Mp3 Download Future

What’s the Future of Video to MP3 Converters?

 

With a third of young people aged between 16 and 24 using video to MP3 converter sites to convert music videos from YouTube, label companies have been quick to declare these sites the “biggest piracy threat to the music industry”. Given that the music industry is waging war against these sites and in some cases successfully causing the shutdown of major platforms such as YouTube-mp3, one must wonder what’s in store for video to MP3 converters.

Will they survive the coordinated crackdown initiated by representatives of the music industry, or will they continue to operate despite efforts to bring legal action against them?

Legally Grey Area

Label companies are set on tracking down and bringing legal action against YouTube download sites, however, the task in not simple, especially that some digital rights groups are fighting back. The argument in favour of these sites is that their simple existence does not infringe copyright laws and there’s a growing library of online videos that are licenced for free use and modification. Plus, many videos contain tracks that are no longer subject to copyright laws. Therefore, even though some users use these audio extraction services for unlawful purposes, the service itself cannot be considered unlawful.

Therefore, while the music industry is vilifying these services, digital rights groups are standing up for them, arguing that the problem is not the service itself, but the way some people intend to use it.

Video to MP3 Converters vs Streaming Services

Besides the legally grey area in which these sites exist, video download sites are facing competition from music streaming services like Spotify or Apple Music. Although the option to download and listen to music offline is tied to a premium subscription that starts at $9.99/month, some do prefer the convenience of these streaming services over video converters.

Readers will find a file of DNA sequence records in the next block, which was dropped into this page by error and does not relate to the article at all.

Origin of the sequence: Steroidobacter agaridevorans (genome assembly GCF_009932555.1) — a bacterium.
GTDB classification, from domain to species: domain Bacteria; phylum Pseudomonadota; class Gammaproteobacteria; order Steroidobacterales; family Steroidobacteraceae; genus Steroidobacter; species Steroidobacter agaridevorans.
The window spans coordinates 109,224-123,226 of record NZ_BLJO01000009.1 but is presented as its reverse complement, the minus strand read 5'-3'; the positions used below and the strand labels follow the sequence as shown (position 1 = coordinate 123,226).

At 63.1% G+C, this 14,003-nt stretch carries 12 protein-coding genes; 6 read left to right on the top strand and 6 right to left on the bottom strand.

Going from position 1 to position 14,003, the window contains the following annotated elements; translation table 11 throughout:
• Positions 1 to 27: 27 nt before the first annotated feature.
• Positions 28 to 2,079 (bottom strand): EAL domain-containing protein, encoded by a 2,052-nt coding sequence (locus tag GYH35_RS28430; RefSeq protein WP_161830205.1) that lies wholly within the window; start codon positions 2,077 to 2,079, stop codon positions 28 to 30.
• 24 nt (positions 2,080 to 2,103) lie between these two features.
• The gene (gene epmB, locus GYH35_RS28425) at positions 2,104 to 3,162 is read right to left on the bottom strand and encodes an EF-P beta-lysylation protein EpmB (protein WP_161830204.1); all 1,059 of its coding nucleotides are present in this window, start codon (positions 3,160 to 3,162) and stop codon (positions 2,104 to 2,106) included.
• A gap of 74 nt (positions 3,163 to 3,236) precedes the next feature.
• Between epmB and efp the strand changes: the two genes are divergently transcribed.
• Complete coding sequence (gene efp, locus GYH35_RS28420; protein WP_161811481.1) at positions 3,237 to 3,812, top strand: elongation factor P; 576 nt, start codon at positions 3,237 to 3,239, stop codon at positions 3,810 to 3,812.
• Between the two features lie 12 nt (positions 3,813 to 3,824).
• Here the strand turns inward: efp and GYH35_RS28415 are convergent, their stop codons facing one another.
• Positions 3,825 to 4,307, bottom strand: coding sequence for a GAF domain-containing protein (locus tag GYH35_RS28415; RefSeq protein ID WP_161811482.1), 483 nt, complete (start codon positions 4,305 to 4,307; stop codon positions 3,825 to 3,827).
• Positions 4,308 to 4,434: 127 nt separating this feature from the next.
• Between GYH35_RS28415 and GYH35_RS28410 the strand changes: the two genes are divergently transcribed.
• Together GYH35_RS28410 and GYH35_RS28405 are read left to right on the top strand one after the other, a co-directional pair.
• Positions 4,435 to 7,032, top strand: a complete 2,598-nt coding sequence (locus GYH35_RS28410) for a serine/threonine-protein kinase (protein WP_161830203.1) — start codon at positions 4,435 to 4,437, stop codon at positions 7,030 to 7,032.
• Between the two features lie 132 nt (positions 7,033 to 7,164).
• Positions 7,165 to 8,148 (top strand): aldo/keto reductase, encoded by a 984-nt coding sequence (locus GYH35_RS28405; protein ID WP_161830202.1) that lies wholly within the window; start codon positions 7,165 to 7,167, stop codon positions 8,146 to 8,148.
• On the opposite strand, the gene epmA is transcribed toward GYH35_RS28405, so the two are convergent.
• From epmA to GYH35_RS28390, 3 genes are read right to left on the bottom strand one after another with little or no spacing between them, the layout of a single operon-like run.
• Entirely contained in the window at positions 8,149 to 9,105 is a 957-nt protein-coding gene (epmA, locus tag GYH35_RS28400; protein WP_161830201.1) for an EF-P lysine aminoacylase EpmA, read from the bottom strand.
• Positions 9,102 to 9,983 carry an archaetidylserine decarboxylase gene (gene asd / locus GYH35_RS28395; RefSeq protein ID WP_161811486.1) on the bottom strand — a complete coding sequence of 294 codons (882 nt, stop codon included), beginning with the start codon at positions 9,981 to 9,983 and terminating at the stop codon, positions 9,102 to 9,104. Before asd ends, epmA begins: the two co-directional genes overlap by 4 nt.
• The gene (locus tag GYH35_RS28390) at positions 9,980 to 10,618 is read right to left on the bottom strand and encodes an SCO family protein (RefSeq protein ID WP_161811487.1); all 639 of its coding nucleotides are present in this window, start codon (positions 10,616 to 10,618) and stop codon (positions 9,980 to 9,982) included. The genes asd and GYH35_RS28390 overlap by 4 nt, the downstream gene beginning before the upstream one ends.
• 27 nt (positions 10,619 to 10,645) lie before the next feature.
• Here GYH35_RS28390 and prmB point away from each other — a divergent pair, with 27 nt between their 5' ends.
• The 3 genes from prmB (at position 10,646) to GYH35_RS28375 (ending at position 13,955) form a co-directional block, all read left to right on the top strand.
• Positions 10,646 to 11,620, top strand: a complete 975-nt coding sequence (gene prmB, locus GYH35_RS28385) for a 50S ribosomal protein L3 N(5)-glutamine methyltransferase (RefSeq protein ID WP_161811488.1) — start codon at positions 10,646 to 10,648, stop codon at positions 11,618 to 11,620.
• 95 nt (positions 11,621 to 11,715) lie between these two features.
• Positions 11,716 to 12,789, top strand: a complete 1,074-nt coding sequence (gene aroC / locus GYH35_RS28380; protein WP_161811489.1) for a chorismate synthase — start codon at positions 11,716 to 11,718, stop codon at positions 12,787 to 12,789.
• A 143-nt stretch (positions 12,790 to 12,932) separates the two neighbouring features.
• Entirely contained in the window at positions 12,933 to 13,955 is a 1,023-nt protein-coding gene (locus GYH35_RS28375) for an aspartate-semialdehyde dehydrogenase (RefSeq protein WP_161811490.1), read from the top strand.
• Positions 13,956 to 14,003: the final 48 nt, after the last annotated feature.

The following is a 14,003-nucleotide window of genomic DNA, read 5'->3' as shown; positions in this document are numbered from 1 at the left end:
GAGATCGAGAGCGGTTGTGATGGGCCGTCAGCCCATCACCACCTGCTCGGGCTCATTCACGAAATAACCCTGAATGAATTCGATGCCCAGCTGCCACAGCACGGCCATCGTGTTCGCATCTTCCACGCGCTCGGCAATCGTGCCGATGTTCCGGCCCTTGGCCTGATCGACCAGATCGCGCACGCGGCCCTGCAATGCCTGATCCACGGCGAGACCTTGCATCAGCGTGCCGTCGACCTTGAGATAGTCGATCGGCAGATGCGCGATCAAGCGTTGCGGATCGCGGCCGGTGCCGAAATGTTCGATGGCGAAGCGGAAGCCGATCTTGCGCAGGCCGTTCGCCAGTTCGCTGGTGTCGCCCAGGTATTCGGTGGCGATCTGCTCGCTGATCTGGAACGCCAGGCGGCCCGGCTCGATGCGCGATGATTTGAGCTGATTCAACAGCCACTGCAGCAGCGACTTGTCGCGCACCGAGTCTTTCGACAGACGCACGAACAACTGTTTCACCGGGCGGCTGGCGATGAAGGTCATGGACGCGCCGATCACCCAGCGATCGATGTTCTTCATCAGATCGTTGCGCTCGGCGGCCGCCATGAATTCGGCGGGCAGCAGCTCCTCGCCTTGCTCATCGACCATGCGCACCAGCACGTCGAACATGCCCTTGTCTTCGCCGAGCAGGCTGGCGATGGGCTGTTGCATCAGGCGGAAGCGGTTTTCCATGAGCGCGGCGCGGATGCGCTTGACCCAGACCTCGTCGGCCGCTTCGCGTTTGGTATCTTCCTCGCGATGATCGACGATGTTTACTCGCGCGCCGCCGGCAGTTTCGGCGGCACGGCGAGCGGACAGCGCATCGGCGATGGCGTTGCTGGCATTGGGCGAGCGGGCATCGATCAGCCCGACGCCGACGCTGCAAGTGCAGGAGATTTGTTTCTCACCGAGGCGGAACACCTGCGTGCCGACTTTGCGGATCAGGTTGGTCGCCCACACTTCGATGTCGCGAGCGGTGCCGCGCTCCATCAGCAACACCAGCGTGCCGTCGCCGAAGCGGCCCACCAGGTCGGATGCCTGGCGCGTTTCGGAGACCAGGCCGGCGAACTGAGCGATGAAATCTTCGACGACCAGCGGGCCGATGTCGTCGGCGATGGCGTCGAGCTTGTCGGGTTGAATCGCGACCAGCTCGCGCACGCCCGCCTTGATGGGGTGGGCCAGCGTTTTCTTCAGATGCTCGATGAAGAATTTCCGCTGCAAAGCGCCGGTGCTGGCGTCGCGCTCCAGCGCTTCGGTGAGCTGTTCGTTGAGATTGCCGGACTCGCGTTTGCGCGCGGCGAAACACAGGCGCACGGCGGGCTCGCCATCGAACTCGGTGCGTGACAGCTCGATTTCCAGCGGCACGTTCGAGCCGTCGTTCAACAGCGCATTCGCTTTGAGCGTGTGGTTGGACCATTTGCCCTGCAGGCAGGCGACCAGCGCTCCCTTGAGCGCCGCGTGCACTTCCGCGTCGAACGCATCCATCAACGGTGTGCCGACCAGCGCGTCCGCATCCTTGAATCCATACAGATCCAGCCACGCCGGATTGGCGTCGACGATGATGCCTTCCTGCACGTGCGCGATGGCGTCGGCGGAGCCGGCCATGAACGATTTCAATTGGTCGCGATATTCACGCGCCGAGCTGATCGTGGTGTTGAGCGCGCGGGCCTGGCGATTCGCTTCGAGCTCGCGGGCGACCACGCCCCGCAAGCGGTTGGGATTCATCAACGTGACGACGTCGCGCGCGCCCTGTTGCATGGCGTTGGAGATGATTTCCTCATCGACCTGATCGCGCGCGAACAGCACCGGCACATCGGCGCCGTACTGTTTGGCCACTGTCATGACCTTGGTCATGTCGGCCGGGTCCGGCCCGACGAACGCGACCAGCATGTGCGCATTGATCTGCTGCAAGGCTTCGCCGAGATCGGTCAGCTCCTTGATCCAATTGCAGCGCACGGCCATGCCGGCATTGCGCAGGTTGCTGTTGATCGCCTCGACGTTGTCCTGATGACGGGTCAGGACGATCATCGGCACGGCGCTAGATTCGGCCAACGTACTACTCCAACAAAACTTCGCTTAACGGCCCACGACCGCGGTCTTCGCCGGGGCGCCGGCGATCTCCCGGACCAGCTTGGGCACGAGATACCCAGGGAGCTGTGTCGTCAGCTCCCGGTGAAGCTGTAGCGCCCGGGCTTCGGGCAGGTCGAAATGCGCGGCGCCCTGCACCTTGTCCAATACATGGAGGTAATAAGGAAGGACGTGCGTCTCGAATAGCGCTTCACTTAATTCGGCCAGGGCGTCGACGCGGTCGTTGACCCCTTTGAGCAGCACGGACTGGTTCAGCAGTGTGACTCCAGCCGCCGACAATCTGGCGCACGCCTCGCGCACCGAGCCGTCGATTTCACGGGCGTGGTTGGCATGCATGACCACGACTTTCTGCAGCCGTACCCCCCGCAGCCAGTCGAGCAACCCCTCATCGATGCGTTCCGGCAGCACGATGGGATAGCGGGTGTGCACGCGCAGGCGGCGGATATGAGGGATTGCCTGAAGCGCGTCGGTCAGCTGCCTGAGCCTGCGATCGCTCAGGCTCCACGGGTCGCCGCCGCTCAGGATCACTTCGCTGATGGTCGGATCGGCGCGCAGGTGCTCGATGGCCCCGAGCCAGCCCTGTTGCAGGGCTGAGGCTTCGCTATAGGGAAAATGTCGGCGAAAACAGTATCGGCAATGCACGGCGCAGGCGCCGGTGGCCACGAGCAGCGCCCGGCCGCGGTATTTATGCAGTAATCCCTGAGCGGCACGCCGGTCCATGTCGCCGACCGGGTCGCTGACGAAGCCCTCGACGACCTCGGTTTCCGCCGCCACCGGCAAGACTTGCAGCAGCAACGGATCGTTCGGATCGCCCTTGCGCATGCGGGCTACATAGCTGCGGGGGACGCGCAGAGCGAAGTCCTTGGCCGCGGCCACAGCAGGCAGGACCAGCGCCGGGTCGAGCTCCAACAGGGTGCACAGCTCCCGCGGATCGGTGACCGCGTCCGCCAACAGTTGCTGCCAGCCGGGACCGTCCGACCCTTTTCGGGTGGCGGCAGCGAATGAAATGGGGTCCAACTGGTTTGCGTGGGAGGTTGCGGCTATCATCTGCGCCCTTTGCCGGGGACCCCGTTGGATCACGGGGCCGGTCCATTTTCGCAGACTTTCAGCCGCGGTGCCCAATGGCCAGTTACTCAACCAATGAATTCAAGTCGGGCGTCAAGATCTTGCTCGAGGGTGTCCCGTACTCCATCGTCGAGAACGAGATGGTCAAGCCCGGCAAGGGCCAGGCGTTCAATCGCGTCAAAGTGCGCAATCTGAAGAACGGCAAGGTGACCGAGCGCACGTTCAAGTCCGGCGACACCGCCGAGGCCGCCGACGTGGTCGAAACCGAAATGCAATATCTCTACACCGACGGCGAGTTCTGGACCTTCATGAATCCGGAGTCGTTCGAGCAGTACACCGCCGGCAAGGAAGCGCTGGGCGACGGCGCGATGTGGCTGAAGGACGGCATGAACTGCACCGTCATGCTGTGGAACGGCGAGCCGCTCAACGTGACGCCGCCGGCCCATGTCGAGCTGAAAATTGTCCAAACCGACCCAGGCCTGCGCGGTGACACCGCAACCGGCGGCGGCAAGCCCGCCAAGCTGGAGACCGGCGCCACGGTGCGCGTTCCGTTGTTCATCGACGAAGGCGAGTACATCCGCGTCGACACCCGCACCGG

Another potential blow for YouTube download sites is the launch of YouTube’s very own Premium services – YouTube Premium and Music Premium – which come with download capabilities, offline listening, background play, and no ads. The price? YouTube Premium costs $11.99/month and includes access to Premium Music, while Premium Music, if purchased separately, costs $9.99/month.

Still, these prices may not be affordable to every budget, and especially not the budget of teenagers currently using video to MP3 converters.

Future Outlooks

The great appeal of “stream ripping sites” lies in the fact that they’re free and accessible to everyone. They’re easy to use and although slower than premium services, they get the job done fast enough. It’s unclear whether anything will come of the crackdown proposed by label companies and other representatives of the industry and what changes are to be expected as a result. It’s unlikely that these services can be banned since there are plenty of examples of lawful use cases that legitimize their existence.

It’s perhaps more likely that stream ripping services will continue to exist alongside music streaming services, and potentially face a bigger competition from these services as they become more varied, accessible, and affordable to the public.